Science

Artificial gravity: definition, future technologies and research

Artificial gravity is the creation of an inertial force in a spacecraft to simulate the force of gravity. This concept is often seen in sci-fi shows such as Star Trek, but is not limited to them. Researchers are currently working on methods to create artificial gravity in space.

The creation of artificial gravity would not only make the next era of space exploration easier by making tasks easier, but would also be critical to potential space tourism.

The effects of microgravity in space can actually be harmful to humans, so when we look at longer crewed missions, including to Mars, artificial gravity could be essential to the health of our astronauts.

Related: Is the origin of dark matter gravity itself?

Creating artificial gravity

In his 1905 theory of special relativity, Albert Einstein wrote that gravity and acceleration are in fact indistinguishable. This means that in a rocket traveling at 31.19 feet per second (9.81 meters per second) squared – the downward acceleration of gravity here on Earth – the astronaut will feel like his body is chained to the floor, as if on his home planet.

The problem is that you can’t always accelerate at that speed in space, especially on an orbiting space station. Fortunately, there is more than one form of acceleration, and by using centrifugal force, we can create something equivalent to gravity on Earth.

One possible way to create artificial gravity in space is to use a technology called the O’Neill cylinder. Named after the physicist who proposed them, Gerard O’Neill, it consists of a pair of massive cylinders that rotate in opposite directions, allowing them to constantly point towards the sun, replicating gravity.

Jeff Bezos, owner of the space company Blue Origin, proposed O’Neill’s cylinders as the basis for floating space colonies, allowing trillions of people to live in orbit.

In addition to being far from any practical application, 20 miles (32.2 km) long and 4 miles (6.4 km) in diameter – designed to accommodate several million people – O’Neill cylinders are too large for most applications of the smaller size. than colonies in space.

Researchers at the University of Boulder in Colorado have a proposal on a smaller scale – rotating systems that could fit inside the spacecraft.

A test of centrifugal force that could allow astronauts to briefly return to Earth’s gravity. (Image credit: University of Colorado Boulder)

While this won’t provide artificial gravity for an entire ship or station, it will allow space travelers to retreat to a specific area and spend some time experiencing a more Earth-like gravity field.

The system also uses centrifugal acceleration, replicating a 1G gravitational field — the same as on Earth — with astronauts lying on a centrifugal short radius to rotate quickly.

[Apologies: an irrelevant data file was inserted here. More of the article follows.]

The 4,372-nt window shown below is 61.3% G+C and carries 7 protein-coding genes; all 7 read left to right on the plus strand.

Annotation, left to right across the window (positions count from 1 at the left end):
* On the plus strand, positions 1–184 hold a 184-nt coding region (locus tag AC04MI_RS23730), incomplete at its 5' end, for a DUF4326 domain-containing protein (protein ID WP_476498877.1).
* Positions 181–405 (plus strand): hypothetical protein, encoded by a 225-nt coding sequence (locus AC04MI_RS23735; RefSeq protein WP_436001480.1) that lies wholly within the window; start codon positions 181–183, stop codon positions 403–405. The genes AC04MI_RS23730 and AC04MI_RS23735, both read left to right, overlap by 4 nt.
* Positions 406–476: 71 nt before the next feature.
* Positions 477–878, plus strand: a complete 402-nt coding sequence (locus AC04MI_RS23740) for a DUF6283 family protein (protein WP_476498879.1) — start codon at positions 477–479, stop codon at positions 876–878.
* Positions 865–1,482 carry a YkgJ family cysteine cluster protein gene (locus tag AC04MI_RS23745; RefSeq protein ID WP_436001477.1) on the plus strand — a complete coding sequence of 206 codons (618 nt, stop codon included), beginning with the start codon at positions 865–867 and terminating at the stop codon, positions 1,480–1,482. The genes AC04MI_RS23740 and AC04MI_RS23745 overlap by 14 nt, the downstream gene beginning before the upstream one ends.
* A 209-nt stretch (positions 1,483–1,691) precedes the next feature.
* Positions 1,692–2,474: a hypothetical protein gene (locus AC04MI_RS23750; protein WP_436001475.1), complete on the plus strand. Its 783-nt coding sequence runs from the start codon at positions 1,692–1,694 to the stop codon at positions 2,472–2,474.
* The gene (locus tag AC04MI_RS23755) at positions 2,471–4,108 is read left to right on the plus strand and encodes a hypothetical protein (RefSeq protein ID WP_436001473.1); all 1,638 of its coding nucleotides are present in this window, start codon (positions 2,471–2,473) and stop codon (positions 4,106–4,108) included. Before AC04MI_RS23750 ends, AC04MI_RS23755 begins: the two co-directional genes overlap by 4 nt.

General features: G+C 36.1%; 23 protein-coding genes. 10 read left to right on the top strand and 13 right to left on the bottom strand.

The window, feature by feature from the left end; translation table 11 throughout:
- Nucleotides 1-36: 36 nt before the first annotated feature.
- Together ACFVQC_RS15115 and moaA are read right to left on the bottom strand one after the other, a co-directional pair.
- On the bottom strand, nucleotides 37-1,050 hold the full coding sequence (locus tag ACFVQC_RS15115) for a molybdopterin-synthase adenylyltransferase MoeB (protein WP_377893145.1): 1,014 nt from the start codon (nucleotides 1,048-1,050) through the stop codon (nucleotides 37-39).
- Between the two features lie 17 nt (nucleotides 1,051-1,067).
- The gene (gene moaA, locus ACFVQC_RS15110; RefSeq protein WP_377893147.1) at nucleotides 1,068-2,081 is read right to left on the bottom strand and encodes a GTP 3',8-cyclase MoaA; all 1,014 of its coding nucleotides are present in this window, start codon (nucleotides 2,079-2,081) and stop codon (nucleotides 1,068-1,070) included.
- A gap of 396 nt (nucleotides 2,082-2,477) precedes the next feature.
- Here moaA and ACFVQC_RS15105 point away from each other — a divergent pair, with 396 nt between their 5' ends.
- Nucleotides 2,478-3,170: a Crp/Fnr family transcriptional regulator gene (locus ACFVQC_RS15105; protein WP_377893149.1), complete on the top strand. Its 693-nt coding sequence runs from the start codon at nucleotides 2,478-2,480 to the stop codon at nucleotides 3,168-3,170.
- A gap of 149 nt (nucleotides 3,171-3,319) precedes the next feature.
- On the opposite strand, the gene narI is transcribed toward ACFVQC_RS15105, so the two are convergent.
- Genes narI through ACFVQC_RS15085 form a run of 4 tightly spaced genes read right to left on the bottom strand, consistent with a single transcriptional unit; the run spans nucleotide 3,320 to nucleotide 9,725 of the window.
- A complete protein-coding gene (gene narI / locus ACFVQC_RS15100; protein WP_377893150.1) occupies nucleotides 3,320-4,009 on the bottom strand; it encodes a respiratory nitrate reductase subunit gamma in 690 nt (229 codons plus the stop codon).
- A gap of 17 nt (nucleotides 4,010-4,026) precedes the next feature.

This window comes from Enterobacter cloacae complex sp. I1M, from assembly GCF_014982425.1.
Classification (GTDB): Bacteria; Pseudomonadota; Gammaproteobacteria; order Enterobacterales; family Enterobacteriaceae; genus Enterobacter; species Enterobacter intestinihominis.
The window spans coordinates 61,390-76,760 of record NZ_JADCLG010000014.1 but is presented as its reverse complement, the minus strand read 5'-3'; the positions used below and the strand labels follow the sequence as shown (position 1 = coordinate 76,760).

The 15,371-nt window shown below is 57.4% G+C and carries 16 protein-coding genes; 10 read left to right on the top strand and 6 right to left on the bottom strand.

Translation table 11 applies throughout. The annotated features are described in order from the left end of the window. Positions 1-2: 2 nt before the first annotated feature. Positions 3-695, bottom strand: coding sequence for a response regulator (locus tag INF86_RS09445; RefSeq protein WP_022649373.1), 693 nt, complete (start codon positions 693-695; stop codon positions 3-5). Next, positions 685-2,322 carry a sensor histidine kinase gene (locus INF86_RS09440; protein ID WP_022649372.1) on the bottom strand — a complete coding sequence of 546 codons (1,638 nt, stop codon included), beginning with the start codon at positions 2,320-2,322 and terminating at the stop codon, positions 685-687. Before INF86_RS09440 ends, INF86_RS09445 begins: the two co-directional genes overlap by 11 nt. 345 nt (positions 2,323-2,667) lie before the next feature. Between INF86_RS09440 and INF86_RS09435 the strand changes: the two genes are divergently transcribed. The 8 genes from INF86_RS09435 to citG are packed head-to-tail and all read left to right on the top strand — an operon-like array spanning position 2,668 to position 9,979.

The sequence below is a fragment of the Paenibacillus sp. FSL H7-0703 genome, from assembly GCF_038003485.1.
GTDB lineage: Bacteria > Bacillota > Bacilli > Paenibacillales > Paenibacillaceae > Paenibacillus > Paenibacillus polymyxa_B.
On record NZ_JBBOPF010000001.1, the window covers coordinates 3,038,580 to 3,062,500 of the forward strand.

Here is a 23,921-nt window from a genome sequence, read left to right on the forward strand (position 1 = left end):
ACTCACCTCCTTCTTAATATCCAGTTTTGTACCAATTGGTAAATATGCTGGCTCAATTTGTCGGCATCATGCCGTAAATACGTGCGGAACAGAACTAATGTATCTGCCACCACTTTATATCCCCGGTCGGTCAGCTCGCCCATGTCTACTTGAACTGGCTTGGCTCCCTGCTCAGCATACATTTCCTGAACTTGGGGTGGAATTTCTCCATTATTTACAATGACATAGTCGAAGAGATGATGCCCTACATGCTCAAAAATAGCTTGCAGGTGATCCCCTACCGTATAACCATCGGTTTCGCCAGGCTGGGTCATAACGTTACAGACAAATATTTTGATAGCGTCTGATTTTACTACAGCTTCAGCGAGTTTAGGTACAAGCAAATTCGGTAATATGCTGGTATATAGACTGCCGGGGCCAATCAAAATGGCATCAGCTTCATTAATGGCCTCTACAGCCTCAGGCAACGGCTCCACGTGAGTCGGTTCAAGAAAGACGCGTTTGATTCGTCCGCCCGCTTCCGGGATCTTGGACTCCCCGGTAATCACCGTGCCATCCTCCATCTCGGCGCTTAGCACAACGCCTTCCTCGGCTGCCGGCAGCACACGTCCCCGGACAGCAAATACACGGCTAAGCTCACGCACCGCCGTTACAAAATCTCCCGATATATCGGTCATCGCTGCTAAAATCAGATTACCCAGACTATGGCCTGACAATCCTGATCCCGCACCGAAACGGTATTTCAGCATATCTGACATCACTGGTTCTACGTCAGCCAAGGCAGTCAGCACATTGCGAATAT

However, rotating astronauts may not be the ideal solution. Anyone who has ridden teacups too many times can tell you that this method has its health implications.

Another potential artificial gravity construct is a long, stick-like rotating vehicle about 328 feet (100 meters) in diameter with a nuclear reactor at one end and a crew compartment at the other for travel to Mars. However, they had technical problems preventing their application.

Impact of microgravity on health

Karen Nyberg having her eyes tested

NASA astronaut Karen Nyberg uses an eye health test device that can be affected by microgravity. (Image credit: NASA)

Creating artificial gravity could be key to protecting the health of astronauts on long-term space missions. For five decades, NASA’s Human Research Program (HRP) has studied the effects of microgravity on the human body.

They found that, deprived of Earth’s gravity, load-bearing bones lose an average of 1 to 1.5% of mineral density every month of space flight. Muscle mass is lost faster in microgravity than on Earth.

In addition to these factors, during spaceflight, fluids in the human body can move upward, putting pressure on the eyes, which can lead to vision problems.

Space hotel Voyager

space station illustration

Visualization of the rotating Voyager station, which will support scientific experiments and also function as a “space hotel” for tourists. (Image credit: Orbital Assembly Corporation)

The Voyager space station is a planned spinning wheel space station with construction due to begin in 2025. Voyager, pioneered by the Orbital Assembly Corporation (OAC), will differ from the International Space Station in two key ways; it will be open to the public and will have artificial gravity.

A space hotel launched into low Earth orbit would spin fast enough to create artificial gravity for 400 passengers. If the station is completed as currently planned, it will be the largest man-made structure ever put into orbit.

The first steps of the project will include building a prototype gravity ring to improve the viability of artificial gravity in space. A ring with a diameter of 200 feet (61 meters) would generate a gravity equivalent to about 40% of Earth’s, or about the same as that of Mars.

Additional Resources

For more information on artificial gravity, check out Artificial Gravity by Gilles Clément and Angie Buckley. Check out other artificial gravity projects at Orbital Assembly Corporation (OAC).

Bibliography

  • NASA, Artificial Gravity, March 2021
  • NASA, The Human Body in Space, February 2021
  • Theodore W. Hall, “Artificial Gravity in Theory and Practice”, 46th International Conference on Ecological Systems, July 2016
  • National Space Society, “O’Neill’s Cylinder Space Settlement”, accessed May 2022.
  • National Space Society, “Stanford Tor Space Village”, accessed May 2022.
  • Orbital Assembly “Experience Space Gravity Here”, accessed May 2022.
  • Nicholas Martelaro, “Powering the Stanford Torus”, Stanford University, May 2017

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